Private equity in the Middle East is emerging stronger and smarter from the financial crisis, finds a new report co-authored by INSEAD and Booz & Company.
The report, entitled “Private Equity in the Middle East: A Rising Contender in Emerging Markets,” sets out to examine the evolution of private equity in the region over recent years and the current challenges and prospects for the industry.
Private equity is a relative newcomer to the Middle East, being virtually unknown 10 years ago. However, it has grown rapidly: there are now some 150 funds with a further 10 announced; and an estimated $11 billion available for investment — cash raised principally before 2008.
Little research or literature exists on private equity in the Middle East, partly due to the industry’s relative youth, but partly also due to a lack of comprehensive information and transparency. Websites such as DubaiBeat.com, set up in 2007, are dedicated to providing news and analysis related to private equity and venture capital in the Middle East
The study is the fruit of collaboration between INSEAD, an international business school with campuses in Paris, Abu Dhabi and Singapore, and Booz & Company, a global management consultancy.
They surveyed private equity firms and general partners, as well as their investors and limited partners, soliciting views on current market sentiment, confidence and expectations.
“The results of our survey have provided unique insights into the private equity market in this region on which little formal research has previously been done,” said Deborah Schlichting, a research fellow at INSEAD.
“We produced this report because we believe we have the expertise to bring light to a crucial emerging industry that is of great interest to players in the Middle East and beyond” said Ahmed Youssef, Booz & Company.
Private equity in the Middle East is emerging strongly from the global downturn, having learned important lessons for its future development. “[S]tricter and more disciplined acquisition and due diligence processes, tighter contracts and stricter enforcement, and stronger control, management and governance” are all important, according to the report.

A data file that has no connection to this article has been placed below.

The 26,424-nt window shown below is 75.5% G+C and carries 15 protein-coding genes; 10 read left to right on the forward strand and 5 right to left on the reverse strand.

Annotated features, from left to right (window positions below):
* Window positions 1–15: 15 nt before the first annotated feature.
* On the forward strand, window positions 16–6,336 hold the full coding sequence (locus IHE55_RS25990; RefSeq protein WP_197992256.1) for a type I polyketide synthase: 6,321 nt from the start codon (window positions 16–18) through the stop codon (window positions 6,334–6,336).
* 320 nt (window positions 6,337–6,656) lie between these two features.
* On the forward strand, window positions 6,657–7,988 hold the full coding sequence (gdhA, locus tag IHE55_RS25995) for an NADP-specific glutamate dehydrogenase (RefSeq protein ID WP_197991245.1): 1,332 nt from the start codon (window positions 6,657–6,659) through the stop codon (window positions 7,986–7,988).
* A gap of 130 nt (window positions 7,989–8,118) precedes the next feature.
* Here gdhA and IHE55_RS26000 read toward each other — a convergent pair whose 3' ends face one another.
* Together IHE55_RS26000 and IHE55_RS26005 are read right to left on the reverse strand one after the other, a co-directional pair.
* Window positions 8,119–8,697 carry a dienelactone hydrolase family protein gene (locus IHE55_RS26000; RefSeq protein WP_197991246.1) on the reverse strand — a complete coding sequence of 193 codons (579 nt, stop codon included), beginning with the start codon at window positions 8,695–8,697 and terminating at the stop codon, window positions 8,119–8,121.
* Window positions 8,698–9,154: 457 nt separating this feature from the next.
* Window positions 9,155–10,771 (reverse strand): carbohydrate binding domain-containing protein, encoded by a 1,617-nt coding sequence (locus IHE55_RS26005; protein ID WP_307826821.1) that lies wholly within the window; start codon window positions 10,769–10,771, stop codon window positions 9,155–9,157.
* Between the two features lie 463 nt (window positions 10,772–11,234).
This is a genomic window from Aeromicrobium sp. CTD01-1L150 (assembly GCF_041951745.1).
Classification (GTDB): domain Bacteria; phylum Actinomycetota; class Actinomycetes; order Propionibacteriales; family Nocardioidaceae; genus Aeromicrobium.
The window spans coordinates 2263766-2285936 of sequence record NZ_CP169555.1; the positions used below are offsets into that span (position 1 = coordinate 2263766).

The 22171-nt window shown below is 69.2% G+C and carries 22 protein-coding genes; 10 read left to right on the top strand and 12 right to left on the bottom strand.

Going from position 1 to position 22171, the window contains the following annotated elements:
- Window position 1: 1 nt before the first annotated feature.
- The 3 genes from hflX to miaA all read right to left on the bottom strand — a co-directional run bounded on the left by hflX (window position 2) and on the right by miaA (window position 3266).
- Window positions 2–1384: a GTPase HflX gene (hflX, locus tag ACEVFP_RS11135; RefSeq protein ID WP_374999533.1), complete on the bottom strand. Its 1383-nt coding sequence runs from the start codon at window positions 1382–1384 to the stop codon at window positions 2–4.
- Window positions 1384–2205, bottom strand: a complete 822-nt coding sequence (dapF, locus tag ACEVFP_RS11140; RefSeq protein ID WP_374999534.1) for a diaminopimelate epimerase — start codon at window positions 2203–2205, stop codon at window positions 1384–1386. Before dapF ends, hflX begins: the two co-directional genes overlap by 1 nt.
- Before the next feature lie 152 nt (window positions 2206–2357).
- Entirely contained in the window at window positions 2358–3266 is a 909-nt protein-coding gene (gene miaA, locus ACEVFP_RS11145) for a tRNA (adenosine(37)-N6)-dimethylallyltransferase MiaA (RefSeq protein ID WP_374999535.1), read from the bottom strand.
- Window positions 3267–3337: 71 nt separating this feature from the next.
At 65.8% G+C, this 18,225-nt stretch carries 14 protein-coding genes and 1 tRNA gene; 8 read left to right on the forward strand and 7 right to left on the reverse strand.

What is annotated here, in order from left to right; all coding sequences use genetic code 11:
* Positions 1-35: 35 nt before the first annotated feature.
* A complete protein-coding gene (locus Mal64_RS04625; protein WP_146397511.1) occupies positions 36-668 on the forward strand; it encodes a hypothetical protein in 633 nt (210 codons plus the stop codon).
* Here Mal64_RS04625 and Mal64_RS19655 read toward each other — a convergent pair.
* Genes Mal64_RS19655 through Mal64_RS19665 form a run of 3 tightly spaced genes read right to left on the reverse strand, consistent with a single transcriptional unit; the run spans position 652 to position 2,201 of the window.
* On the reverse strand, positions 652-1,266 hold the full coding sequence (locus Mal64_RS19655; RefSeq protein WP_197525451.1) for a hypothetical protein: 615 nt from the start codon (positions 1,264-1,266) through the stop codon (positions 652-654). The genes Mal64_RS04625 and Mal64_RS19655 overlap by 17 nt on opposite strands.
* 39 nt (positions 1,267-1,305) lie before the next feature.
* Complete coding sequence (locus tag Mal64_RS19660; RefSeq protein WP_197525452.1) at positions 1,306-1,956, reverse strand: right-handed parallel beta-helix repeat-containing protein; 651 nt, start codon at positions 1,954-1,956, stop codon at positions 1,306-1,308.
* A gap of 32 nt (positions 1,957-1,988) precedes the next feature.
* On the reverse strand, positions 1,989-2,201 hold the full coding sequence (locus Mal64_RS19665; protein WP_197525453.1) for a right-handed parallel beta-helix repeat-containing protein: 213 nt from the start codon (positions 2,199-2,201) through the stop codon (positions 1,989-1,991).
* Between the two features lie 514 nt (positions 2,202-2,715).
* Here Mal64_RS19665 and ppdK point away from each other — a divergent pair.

There is a special focus in the report on family-run businesses in the Middle East, as this is a particular characteristic of the region’s commercial landscape. Family businesses present challenges since it is often hard for investors to acquire accurate information about them.
However, family businesses themselves can be important investors and also provide attractive opportunities for private equity firms.
“Private equity is … closely tied with the transition of family businesses to corporate structures and the development of regional regulation,” said Laura Morales, director of INSEAD’s Global Private Equity Initiative, sponsor of the report.
Against the background of signs of regional macroeconomic recovery, there is optimism for the growth of private equity in the Middle East in the coming months.
“In order to take advantage of [Middle East] opportunities in 2010 and beyond, [private equity] firms must act as active owners. They have to provide more support to their portfolio companies, helping with strategic and market positioning, financial discipline, and filling the management gap,” advised Youssef.
Historically Egypt has been the source of the largest share of Middle East private equity transactions, due to the maturity, depth and strength of its economy, the report notes.
However, the study suggests that the balance may be beginning to shift, as private equity firms turn towards the Gulf states, particularly Saudi Arabia. A number of international private equity firms are expected to open offices in Riyadh in the coming months, including New York-based firm Revere Capital Advisors.
Ahmed Heikal, chairman of Citadel Capital, an Egyptian private equity firm, expects at least $20 billion in transactions in Saudi Arabia over the next five years in sectors such as mining concessions, microfinance, healthcare and education.